In Julian Assange, Threats to journalism, Wikileaks

Magistrate Vanessa Baraitser on Monday rejected a U.S. extradition request on both indictments for WikiLeaks publisher Julian Assange.

Magistrate Vanessa Baraitser on Monday rejected a U.S. extradition request on both indictments for WikiLeaks publisher Julian Assange.


Published on Consortium News, Jan 4, 2021

Magistrate Vanessa Baraitser on Monday ordered Julian Assange discharged based on a severe risk of suicide.

She said U.S. authorities did not convince her they could prevent him taking his life. Before reaching her conclusion Baraitser agreed with virtually every point in the U.S. favor until she came to the condition of his health and what extradition to the U.S. would mean. Baraitser brought Assange down a dark alley before her surprise decision at the end.

The moment the judge said Assange would be “discharged” the courtroom camera swung to him sitting in the glassed-in dock. He showed no reaction.

Baraitser was ready to immediately hear a bail application but Assange’s lawyers have asked until Wednesday to make it. She told the court that her decision whether to release Assange from remand in Belmarsh prison would also depend on the U.S. decision on an appeal, which the U.S. has said it would lodge.

Craig Murray, the former British diplomat and friend of Assange, told jubilant supporters on the street outside Old Bailey that he expected “Julian to be walking among us” on Wednesday.

Press freedom advocates were disappointed in the judgement, saying Baraitser established a precedent to ensnare journalists by  accepting U.S. contentions that Assange was not engaging in journalistic activity but rather assisting his source, Chelsea Manning, crack into a government computer, as well as that he illegally possessed and published classified material.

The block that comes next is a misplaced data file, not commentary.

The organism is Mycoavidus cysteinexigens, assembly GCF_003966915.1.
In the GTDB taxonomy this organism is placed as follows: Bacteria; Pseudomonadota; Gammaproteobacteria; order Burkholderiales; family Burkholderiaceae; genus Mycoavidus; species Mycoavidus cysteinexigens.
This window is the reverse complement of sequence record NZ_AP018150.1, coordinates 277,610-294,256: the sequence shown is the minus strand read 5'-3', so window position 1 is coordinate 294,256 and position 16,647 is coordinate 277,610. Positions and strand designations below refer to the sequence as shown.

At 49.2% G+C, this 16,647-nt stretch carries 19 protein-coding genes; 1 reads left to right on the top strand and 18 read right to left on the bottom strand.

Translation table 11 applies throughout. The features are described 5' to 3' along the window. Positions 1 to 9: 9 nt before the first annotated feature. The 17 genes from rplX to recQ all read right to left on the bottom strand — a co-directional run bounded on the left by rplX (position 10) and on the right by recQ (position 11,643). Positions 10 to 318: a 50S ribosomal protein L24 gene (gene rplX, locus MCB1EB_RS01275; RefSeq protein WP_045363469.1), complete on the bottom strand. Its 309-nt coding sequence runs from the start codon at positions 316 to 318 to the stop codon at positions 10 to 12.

By affirming that journalists can be prosecuted under the U.S. Espionage Act, as well as the equivalent British Official Secrets Act, Baraitser handed down a perilous ruling for the future of journalism, the advocates argue.

However it may have been unrealistic to expect her to rule that the U.S. was criminalizing journalism. The outcome is probably the best Assange supporters could realistically have expected. Murray said it was time to be joyful of the ruling and that the issue of press freedom was for “tomorrow.”

As the judge agreed on every point with the U.S. indictments of Assange, there is little the United States can appeal other than to argue that Assange is not severely suicidal or that it can be managed, and that its prisons are not the well-established dungeons that they are. The U.S. may argue on appeal that Assange violated the Espionage and Official Secrets Acts but Baraitser’s ruling to deny extradition on mental health grounds would remain.

Baraitser in her ruling said the UC Global case of spying on Assange while he was in the Ecuador Embassy would have no bearing because the case has not yet reached a verdict in a Spanish court.






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